Family Caregiving: How to Help

Family Caregiving: How to Help

Family caregiving can be a confusing process, especially when you are starting out. Probably, the main question you may be asking yourself is: “How can I help?” Fortunately, there are some considerations you can follow to ensure that you are well-positioned to care for your loved one. In this blog, we will discuss how you can make yourself available and a valuable asset in your loved one’s life.

Follow these steps if you want to be helpful for your loved one:

(1) Do not do everything by yourself: One of the traps many family caregivers fall into is trying to accomplish everything on their own. This is a recipe for disaster. Caregiving is not a “one-person” job, and you should not unnecessarily push yourself to your limit—you will burnout. If you are able, reach out to friends and family members who can help out either physically, financially, or emotionally. You will find a lot of success if you work with a team.

(2) Educate yourself: If you want to effectively care for your love one, then you absolutely need to understand what they are going through (to the best of your ability). Educating yourself on your loved one’s condition is important, not only because it will give you insight into their personal experience, but also because it will teach you how you can respond to their specific situation. Do not be afraid to ask your loved one’s doctor about how you can learn more about what they are going through. Educating yourself about what is wrong is one of the first steps to being an empathetic and effective caregiver.

(3) Do not be negative: Just because caregiving is difficult does not mean the entire experience itself is a negative one. Challenges are just that—challenges! Use challenges and setbacks as learning experiences to help you improve on future situations. Be sure to seek psychological support if you feel that you need to talk to someone about your mental health. It is okay to admit that you are having trouble, but it is not okay to hide behind that trouble or to neglect it. Negative experiences are not fun to live through, but they can offer a lot of insight into how you react, behave, and respond to negative situations. Challenges should be learning experiences. But make sure you do not go through them alone, especially if you can seek advice from a mental health expert.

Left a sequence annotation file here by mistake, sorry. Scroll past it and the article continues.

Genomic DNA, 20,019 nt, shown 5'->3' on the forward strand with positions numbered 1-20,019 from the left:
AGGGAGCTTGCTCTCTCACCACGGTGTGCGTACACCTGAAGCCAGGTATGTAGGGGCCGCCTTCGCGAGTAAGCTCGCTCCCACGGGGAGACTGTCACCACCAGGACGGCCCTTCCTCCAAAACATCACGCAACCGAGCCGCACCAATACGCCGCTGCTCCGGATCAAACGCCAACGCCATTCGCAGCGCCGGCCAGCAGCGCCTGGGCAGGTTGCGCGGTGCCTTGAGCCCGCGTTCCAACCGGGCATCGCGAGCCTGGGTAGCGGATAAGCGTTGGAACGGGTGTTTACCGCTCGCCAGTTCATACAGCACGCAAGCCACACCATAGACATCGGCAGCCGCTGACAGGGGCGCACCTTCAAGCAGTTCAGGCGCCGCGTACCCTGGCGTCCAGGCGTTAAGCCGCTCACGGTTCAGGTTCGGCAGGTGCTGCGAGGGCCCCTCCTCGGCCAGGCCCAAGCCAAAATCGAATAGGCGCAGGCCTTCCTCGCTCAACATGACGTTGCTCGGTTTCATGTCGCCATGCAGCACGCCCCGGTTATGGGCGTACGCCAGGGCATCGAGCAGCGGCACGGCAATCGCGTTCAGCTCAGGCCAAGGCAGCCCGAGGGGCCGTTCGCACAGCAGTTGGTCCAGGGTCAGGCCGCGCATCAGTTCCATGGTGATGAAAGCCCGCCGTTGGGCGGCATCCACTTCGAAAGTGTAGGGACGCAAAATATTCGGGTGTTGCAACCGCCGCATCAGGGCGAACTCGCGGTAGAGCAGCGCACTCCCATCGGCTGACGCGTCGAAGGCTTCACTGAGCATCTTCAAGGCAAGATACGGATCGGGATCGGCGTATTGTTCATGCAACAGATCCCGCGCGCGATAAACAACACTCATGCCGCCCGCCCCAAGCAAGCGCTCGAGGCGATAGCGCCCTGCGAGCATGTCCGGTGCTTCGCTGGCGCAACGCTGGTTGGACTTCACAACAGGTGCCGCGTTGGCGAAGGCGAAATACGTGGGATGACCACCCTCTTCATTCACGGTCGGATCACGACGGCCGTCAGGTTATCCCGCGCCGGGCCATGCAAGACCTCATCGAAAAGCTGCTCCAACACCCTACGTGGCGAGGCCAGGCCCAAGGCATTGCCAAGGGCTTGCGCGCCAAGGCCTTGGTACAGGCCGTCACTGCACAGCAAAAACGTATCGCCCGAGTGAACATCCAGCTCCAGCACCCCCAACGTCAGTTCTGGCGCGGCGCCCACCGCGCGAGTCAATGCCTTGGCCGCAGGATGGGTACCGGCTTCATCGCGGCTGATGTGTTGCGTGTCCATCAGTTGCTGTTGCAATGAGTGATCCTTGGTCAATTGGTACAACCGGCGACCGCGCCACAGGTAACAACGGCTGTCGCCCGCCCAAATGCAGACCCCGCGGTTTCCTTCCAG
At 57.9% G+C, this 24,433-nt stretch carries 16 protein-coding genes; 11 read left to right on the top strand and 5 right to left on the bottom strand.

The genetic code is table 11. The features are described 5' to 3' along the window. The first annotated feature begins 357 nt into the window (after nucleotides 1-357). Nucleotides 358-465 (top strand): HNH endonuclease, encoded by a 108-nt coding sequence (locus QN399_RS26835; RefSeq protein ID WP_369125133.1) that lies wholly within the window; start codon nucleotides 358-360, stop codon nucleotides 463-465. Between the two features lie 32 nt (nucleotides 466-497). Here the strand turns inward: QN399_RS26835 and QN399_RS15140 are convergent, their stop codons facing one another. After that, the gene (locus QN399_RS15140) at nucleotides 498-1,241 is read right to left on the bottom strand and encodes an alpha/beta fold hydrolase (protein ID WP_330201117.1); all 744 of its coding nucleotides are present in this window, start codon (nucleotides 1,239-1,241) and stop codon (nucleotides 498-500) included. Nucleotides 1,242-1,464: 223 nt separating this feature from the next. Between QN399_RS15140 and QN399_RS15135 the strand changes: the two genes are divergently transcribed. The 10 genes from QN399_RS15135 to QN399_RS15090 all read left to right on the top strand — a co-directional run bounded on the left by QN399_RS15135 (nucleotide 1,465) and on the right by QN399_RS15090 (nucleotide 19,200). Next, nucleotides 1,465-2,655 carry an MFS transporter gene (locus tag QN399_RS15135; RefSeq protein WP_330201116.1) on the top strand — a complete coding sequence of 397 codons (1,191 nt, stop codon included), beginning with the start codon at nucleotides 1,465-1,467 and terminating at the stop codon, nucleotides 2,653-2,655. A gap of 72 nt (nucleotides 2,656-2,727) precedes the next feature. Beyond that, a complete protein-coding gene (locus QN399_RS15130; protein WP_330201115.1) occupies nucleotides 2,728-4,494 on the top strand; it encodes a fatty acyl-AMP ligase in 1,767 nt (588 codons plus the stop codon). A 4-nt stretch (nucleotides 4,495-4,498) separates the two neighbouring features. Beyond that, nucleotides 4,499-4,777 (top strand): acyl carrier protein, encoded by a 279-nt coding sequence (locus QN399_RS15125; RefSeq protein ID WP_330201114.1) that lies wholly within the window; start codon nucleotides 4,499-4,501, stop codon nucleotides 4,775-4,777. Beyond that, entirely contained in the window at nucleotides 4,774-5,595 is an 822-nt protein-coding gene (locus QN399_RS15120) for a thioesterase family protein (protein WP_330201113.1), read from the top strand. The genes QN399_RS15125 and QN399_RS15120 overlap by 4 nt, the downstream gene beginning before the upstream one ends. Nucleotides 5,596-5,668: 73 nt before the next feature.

(4) Give yourself a break: Humans beings are not endless sources of energy, regardless of how hard we try to exceed our own capacities. We need time to relax, rest, and rejuvenate. If you can find some support, like through a nurse registry or from a family member, hire someone to fill in for you for a few hours out of the day. Then, use the time you are not working to do something that is relaxing, whether it is napping, reading a book, watching a movie, or exercising.

(5) Do not forget about yourself: This sounds a little counter-intuitive but helping yourself will ensure that you are well-suited to help others. For example, if you become too tired, stressed, or agitated because you are not taking adequate care of yourself, how can you expect to help someone who depends on you? It is okay to make time for yourself, to do activities that bring you joy, to take rests. These are all things that are healthy and necessary to keep us balanced. You are not selfish if you make time for yourself. Helping yourself is the first step to helping others.

If you have any other questions, feel free to call ElderCare at Home at 888-285-0093 or visite our website.

 

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